In February 2012, Facebook filed to launch its initial public offering (IPO) of stock to much media buzz, although as of press time, the social-media company hadn’t set a date for when its stock will go on sale to the public.
Experts with whom we spoke say Facebook has the making of a winner, but overall, social-media companies have struggled to meet investor expectations.
A plus for Facebook is that it has much larger revenue streams than other social-media companies have, says James Lenz, who is associate director of El Paso Corporation Finance Center at Rice University’s Jones Graduate School of Business.
Share prices of numerous social-media ventures have dropped below their first-day closing prices, including Zynga (Nasdaq: ZNGA; Price: $13.02), Pandora (NYSE: P; Price: $10.60), Zillow (Nasdaq: Z; Price: $33.74), Price: $101.94) and Groupon (Nasdaq: GRPN; Price: $17.50). Lenz is particularly skeptical of Groupon, because the company’s model can be replicated easily, which could reduce the value of Groupon’s stock, he says.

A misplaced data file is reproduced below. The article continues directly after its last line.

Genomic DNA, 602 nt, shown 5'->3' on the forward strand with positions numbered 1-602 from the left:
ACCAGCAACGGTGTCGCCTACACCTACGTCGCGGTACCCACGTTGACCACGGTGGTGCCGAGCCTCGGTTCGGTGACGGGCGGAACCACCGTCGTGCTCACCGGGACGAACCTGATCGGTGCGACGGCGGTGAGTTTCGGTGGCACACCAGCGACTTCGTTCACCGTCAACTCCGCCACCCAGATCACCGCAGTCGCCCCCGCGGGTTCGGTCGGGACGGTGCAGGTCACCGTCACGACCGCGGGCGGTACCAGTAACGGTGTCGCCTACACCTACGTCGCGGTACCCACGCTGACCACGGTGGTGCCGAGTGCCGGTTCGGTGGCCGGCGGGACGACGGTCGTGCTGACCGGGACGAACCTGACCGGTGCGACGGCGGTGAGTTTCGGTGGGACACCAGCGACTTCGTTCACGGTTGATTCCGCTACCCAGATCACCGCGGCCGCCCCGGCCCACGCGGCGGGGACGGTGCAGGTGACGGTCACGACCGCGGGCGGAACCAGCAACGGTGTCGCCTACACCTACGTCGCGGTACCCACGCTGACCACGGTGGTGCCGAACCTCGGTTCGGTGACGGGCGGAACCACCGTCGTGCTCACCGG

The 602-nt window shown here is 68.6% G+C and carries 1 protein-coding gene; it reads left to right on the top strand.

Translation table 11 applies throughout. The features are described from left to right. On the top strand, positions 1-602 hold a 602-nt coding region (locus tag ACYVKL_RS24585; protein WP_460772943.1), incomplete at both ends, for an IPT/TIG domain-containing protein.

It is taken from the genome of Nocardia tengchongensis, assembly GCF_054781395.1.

But Scott Smart, who is a finance professor at Indiana University Kelley School of Business, warns potential investors of Facebook’s dual-class ownership structure.
Class A shares, which you can buy, have one vote per share. However, Class B shares, which only Mark Zuckerberg and other corporate insiders can purchase, have 10 votes per share. So if Facebook takes a turn for the worse, Zuckerberg and others still will be calling the shots.